Extra-Curricular & Going Out

    If you are good at managing your time you will certainly have time to be able to take up some extra-curricular activities (of which imperial has several both medic exclusive and not), just make sure you keep one eye on those books…working consistently throughout the year will probably put you in the best position when it comes to passing exams.

    And finally, don’t worry it’s not all work work work! There are plenty of events and socials going on throughout the year when you can let your hair down, organised by both the ICSM Students’ Union and the Graduate Medics Society

    And finally…

    A helpful presentation on how to survive the GE year 1 by Hamish Jackson, a former year rep, can be found by clicking here.

  • Representation

    Year Reps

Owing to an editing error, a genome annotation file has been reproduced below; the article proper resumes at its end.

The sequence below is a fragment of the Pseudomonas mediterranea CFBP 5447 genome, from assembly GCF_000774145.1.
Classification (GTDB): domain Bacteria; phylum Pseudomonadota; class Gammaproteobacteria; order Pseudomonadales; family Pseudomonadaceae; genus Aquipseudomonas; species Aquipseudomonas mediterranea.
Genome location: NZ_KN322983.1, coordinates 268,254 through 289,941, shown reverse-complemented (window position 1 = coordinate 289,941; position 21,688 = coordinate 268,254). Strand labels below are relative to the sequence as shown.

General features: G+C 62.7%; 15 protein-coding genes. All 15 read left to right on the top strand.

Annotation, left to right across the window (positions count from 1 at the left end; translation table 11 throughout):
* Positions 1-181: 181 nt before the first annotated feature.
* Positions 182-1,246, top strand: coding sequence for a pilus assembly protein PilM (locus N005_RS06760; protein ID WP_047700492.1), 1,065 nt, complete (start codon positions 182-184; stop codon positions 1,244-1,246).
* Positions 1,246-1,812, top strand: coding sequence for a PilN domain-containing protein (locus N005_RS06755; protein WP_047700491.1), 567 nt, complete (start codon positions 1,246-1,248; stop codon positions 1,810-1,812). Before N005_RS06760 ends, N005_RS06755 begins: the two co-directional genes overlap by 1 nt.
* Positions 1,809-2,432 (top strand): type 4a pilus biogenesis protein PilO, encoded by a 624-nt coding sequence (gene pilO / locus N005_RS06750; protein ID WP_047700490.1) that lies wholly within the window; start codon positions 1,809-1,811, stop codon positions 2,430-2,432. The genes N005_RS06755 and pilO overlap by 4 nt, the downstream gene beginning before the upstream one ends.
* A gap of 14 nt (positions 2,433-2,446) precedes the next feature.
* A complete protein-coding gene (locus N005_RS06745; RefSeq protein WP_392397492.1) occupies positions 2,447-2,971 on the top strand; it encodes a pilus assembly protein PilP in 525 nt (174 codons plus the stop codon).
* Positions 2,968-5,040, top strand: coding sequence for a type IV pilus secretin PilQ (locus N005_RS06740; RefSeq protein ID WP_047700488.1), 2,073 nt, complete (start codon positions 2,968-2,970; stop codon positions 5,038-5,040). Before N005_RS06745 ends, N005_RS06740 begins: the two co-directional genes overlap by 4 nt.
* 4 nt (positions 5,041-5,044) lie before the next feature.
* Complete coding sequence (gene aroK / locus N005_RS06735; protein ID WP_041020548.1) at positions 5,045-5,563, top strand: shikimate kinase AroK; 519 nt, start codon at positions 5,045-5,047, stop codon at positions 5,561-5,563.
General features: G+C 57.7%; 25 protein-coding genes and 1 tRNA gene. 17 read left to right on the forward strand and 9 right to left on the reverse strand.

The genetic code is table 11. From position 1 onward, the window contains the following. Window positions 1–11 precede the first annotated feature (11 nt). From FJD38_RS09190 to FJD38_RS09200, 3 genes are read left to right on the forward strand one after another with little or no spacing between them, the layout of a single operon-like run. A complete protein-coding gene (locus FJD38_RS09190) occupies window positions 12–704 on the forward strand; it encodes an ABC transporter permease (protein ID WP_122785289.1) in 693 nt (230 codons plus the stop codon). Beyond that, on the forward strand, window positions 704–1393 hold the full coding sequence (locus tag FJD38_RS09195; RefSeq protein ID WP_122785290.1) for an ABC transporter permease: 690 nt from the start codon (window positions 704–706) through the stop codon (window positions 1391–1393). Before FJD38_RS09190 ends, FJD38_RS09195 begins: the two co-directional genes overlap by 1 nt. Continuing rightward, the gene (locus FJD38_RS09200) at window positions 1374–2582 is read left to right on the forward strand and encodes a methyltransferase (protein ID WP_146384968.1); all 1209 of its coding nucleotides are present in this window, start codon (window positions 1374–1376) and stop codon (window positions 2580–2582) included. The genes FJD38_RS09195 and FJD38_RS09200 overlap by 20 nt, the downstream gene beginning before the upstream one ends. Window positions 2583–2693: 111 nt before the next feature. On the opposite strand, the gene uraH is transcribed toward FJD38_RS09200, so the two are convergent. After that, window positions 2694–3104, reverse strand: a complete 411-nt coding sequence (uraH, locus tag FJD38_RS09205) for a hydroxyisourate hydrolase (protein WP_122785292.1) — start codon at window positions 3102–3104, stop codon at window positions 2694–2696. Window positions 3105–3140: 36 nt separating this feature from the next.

Watch This Space – Your Year Reps that will be elected in October

    Why become a year rep?

    You will have an opportunity to run for one of the three positions of being your year’s educational representation in the weeks following Fresher’s.  Year Reps are your number one port of call for anything educational.

    Being a Year Rep for the graduate entry course is a worthwhile experience as the course is very new with you being the fourth year it is going to run. A lot has changed in the past 3 years as you will gather from other graduates, so please consider running for this role if you want to be the voice of your year.

    Years reps attend termly student-focussed meetings called Staff-Student Liaison Groups (SSLG) where students can voice their opinions to the course leaders themselves. The Faculty of Medicine and ICSMSU pride ourselves on the strong relationship we have with each other and how changes actual occur from student feedback and suggestions.

    If you are interested, please consider running. More details will follow in October.